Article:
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The pair produced their best form in the dramatic win over the United States; their Red Devils team-mate will have to do likewise if Marc Wilmots' men are to reach the last four

By Mark Doyle in Salvador

"I'm never able to get cross with Eden because he's such a nice guy," Marc Wilmots admitted on the eve of Belgium’s World Cup last-16 clash with the United States. However, while the coach might not be upset with his star player’s performances in Brazil, he is surely frustrated? Indeed, maybe not angry, just disappointed.

Big things were expected of the Belgians in this World Cup, not least because in Hazard they boast one of the most exciting young talents on the planet. At 23, and after a stellar season which saw him crowned the Premier League's Young Player of the Year, he seemed perfectly primed to display his world-class capabilities on the game's grandest stage.

However, he has thus far failed to deliver. True, Hazard played his part in the game-winning goals in Belgium's first two games, against Algeria and Russia. Furthermore, Fifa's stats department revealed that only Lionel Messi, Alexis Sanchez and Angel Di Maria completed more dribbles during the group stage.

But there are lies, damn lies and statistics. Messi and Alexis have been two of the stars of the tournament, while Di Maria belatedly made his presence felt in Argentina's dramatic last-16 win over Switzerland. We were expecting Hazard to announce his arrival as a major player in Salvador later in the day. However, the 'real Eden Hazard' never turned up. He was involved in the break that led to Belgium’s second goal but he showed only flashes of what he can do and ultimately left the field to a chorus of boos from a distinctly unimpressed crowd at Arena Fonte Nova.

It could have been very different. Hazard had earlier had the chance to be Belgium’s hero two minutes before the end of normal time but he fluffed his lines, firing into the side-netting after being put in on goal by Kevin De Bruyne.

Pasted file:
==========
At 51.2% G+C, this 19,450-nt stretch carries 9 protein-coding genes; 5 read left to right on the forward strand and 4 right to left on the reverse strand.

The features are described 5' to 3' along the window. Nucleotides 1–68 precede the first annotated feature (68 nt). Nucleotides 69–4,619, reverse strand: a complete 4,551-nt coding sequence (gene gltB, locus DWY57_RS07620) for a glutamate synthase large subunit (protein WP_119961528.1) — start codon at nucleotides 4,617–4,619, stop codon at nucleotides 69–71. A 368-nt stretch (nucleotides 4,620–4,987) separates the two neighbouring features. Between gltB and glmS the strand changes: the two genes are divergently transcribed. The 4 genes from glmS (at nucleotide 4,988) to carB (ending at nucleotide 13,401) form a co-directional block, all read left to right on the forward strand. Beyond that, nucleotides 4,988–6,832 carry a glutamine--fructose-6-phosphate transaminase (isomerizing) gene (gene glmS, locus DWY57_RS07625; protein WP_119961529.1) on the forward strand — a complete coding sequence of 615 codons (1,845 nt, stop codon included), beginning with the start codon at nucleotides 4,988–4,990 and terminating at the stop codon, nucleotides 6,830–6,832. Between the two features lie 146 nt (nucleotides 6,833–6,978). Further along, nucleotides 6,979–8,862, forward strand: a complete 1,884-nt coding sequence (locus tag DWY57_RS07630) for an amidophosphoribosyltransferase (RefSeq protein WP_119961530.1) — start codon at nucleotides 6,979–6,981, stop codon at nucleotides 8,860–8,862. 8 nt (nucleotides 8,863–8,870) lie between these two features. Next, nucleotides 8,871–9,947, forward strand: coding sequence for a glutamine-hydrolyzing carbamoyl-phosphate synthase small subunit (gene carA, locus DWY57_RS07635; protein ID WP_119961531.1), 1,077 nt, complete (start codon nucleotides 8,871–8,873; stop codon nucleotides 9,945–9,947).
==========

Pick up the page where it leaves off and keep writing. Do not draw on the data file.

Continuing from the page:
In a desperate bid to increase Hazard’s influence on the proceedings, Wilmots swapped the winger with De Bruyne, who had been playing in behind Divock Origi. Yet it was the Wolfsburg man who continued to exert the greater influence over the proceedings. Indeed, it was De Bruyne who finally broke the deadlock in Salvador, showing remarkable composure in getting the ball out of his feet after pouncing on a block inside the American area before firing low past the previously unbeatable Tim Howard. It was also De Bruyne who slipped Lukaku through for what proved the game's decisve goal. In total, the 23-year-old created 10 chances - the most by any player at a World Cup since 1982. On the evidence of events at Arena Fonte Nova, one could have been forgiven for thinking Chelsea had got rid of the wrong player.

It also seemed strange that Lukaku’s future at Stamford Bridge remains in doubt. The forward's introduction turned this incredibly open game decisively in Belgium's favour. Lukaku was rightly lambasted for two dire performances in the group stages, against Algeria and Russia, and promptly dropped for the game against South Korea. He started on the bench here, too, but made a sensational impact upon entering the game for extra time, creating the first goal and scoring the second.

Lukaku's return to form is both timely and welcome as far as Belgium are concerned. They could now do with Hazard following his club-mate’s lead. He’ll certainly have to in Brasilia this weekend.

Given what we’ve seen thus far, and in particular during the closing 15 minutes of a fortuitous win over an incredibly resilient United States side, the Red Devils' hopes of progressing to the last four could hinge on Hazard, because while Argentina's talismanic No.10 is proving decisive in each and every game he plays in Brazil, Belgium's continues to disappoint.

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